Coming on the back of a drop in the manufacturing PMI from the 10-month high of 52.5 in February to 51.3 last month and a second straight month of decline in the services PMI, Fridays raft of data punctured the optimism of many that the Indian economys engine might have begun chugging along after a long, discomfiting lull.
The post-election government at the Centre will likely inherit an economy that hasnt yet bottomed out, although things might look up before long. Rating agency Fitch, which on Friday affirmed Indias sovereign rating at BBB- with a stable outlook, said it expected the countrys economic growth to accelerate from 4.7% in FY14 to 5.5% this fiscal and 6% next year. It banked on a gradual pick-up in investment once the election uncertainty dissipated, thanks mainly to the clearances of close to 300 investment projects by the Cabinet Committee on Investment. However, some of these projects may no longer be viable or may still face difficulties at the state level, Fitch said, something that the new government to be sworn in by end-May will have to tackle with urgency.
Earlier this week, the International Monetary Fund had forecast Indias GDP growth to accelerate from 4.6% in FY14 to 5.4% in FY15 and further to 6.4% in FY16.
Helped by the decline in imports driven by low demand and a 40% fall in gold and silver imports (a five-year low), merchandise trade deficit narrowed 27.2% in FY14 to $138.6 billion, a three-year low.
In the fourth quarter of FY14, the trade deficit stood at $28.6 billion against $29.9 billion in Q3. These augured well for the current account, most said, although some analysts, pointing to a widening of the trade deficit in March to $10.5 billion from $8.1 billion in the previous month, said authorities might need to be cautious about withdrawing gold import curbs.
Crisil Research said: The reduction in trade deficit in Q4 suggests further improvement in the (current account deficit) in the fourth quarter. If services exports, remittances and investment income remain broadly unchanged in Q4, CAD for fiscal 2014 could fall below 2% of GDP for the first time since fiscal 2008-09.
March trade deficit has re-widened on the back of a jump in the oil import bill, which is likely a reflection of the hardening in global commodity prices. What's worrying here is that despite the gradual increase in the retail fuel prices, demand has not tapered off effectively, said Radhika Rao, economist at DBS Bank in Singapore.
Exports for all of FY14 stood at $312 billion against the targeted $325 billion but higher than $300 billion in FY13, a growth of 4%.
Importantly, given the prolonged slump in domestic demand, exports of goods and services as a share of GDP was projected to rise from 22% in FY11 and 24% in FY13 to 24.9% in FY14, as per advance GDP estimate released a few weeks ago. Imports, however, were projected to account for 28.8% of GDP in FY14, down from 30.7% in the previous year.
Exporters were worried that the rupee's recent gains would erode their competitiveness in export markets. The domestic currency has appreciated 12.5% against the dollar since its lowest in August last year to 60.18 on Friday. While some analysts said the rupee could rise to 57 over the next three months, Engineering Exports Promotion Council's Anupam Shah said: Unless the RBI keeps our currency from appreciating, we will be in serious trouble facing huge competition from China, Turkey, Indonesia, Brazil and other emerging markets.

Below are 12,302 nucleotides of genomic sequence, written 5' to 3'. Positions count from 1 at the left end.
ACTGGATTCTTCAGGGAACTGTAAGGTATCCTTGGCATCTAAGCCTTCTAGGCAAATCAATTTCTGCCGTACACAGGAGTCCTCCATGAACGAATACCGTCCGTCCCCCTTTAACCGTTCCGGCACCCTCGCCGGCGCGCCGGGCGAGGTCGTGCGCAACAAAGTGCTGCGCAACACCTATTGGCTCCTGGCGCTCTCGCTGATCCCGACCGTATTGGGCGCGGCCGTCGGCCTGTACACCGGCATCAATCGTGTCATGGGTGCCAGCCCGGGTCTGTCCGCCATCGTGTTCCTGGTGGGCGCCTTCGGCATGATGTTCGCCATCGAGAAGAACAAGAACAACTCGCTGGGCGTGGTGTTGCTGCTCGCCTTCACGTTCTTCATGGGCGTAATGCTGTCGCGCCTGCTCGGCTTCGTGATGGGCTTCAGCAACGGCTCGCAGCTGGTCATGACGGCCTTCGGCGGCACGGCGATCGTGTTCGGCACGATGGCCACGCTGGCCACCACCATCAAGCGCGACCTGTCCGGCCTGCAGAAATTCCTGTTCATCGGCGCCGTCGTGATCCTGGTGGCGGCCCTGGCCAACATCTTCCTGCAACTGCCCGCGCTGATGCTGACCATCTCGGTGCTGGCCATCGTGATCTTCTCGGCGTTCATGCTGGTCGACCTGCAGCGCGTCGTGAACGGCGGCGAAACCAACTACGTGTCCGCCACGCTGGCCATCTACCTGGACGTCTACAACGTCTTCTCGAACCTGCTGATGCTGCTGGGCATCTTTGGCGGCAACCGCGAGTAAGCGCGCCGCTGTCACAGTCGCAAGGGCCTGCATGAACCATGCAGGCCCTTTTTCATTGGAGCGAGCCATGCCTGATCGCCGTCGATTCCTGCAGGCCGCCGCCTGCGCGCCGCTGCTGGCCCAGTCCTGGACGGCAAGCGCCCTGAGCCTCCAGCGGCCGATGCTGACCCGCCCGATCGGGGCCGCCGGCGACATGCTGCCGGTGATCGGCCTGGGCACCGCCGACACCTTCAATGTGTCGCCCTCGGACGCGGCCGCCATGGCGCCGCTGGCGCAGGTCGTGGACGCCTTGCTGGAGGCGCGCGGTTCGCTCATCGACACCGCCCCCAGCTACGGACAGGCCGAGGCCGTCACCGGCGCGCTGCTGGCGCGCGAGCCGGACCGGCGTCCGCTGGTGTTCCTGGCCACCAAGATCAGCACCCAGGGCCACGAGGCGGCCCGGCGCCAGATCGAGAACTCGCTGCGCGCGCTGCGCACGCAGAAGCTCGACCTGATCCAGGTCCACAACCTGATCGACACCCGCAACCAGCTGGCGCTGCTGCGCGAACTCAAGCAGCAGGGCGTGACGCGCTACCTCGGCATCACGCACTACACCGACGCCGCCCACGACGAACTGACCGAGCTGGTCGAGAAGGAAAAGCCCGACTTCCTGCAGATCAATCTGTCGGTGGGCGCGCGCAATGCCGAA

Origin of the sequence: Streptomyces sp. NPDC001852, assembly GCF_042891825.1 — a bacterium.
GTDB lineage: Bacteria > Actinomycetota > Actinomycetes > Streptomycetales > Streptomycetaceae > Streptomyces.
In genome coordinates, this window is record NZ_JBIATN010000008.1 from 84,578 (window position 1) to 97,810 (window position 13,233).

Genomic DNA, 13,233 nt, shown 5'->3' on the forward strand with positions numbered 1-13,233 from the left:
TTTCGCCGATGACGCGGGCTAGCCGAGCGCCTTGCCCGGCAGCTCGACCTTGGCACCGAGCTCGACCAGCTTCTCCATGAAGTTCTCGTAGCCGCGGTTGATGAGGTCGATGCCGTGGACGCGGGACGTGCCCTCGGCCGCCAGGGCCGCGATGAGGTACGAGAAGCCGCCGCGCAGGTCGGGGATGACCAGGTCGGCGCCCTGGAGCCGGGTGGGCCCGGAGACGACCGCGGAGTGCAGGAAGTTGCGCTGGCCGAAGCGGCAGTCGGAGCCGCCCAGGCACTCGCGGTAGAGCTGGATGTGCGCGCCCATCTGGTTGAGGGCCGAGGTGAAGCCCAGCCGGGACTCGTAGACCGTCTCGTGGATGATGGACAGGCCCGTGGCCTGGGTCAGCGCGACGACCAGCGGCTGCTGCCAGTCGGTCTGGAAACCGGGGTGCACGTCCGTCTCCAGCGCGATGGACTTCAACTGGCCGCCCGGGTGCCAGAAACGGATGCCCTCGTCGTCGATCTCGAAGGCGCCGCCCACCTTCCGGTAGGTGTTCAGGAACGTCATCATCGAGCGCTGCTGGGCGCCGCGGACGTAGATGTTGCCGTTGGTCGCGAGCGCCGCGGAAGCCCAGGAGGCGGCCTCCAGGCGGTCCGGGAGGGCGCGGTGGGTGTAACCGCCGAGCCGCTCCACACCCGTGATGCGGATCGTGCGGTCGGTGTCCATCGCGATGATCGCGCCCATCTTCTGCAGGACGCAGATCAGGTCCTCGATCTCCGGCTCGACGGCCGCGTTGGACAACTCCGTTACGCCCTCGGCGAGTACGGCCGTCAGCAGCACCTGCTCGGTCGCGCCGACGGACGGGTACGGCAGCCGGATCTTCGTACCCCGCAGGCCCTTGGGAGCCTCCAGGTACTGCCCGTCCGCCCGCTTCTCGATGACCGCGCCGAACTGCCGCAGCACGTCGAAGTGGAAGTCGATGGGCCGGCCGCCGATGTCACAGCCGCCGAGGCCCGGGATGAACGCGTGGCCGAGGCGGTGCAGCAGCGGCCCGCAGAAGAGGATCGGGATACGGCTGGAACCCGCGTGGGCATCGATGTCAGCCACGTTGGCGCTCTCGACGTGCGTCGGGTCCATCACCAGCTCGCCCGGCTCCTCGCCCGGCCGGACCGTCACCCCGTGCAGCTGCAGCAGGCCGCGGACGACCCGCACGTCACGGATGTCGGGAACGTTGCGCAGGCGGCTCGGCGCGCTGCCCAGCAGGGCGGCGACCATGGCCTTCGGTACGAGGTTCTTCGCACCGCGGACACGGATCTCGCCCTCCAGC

As for industrial output, electricity generation grew at its fastest since September last year at 11.5% in February and mining posted a 1.4% expansion. These were, however, not enough to offset a 3.7% contraction in manufacturing, stoked by a demand collapse as the industrial production slumped from 0.8% growth in January. In six of the 11 months to February, industrial production witnessed contraction.
There was also further proof of the investment climate deteriorating, with capital goods output a proxy for the fixed corporate investment witnessing a sharp 17.4% contraction in February, compared with 9.1% growth a year before, despite an excise duty cut on capital goods announced in the interim budget for 2014-15. Although notorious for volatile movement, the capital goods segment has seen contraction in 17 of the 23 months through February, reflecting persistent weakness.
Consumer goods output, too, declined 4.5% from a year before, the fifth straight monthly drop, with consumer durables declining at an even faster pace of 9.3% in February from the same period last fiscal.
Seeking a favourable interest rate regime, CII director general Chandrajit Banerjee said the negative growth of manufacturing for the fifth consecutive month showed weak consumption and investment demand are continuing to stymie growth impulses. Such a steep fall in manufacturing disproves that growth has bottomed out. Both consumer demand and investment conditions seem to be weakening thereby further dampening the outlook for manufacturing, said Arbind Prasad, director general of Ficci.
Major export sectors like gems and jewellery, tea, coffee and textiles have not done well and others like pharmaceuticals and petroleum have shown modest growth. Exports to Latin America, GCC and even north Africa are down, said Ajay Sahai, director general and CEO, Federation of Indian Export Organisations.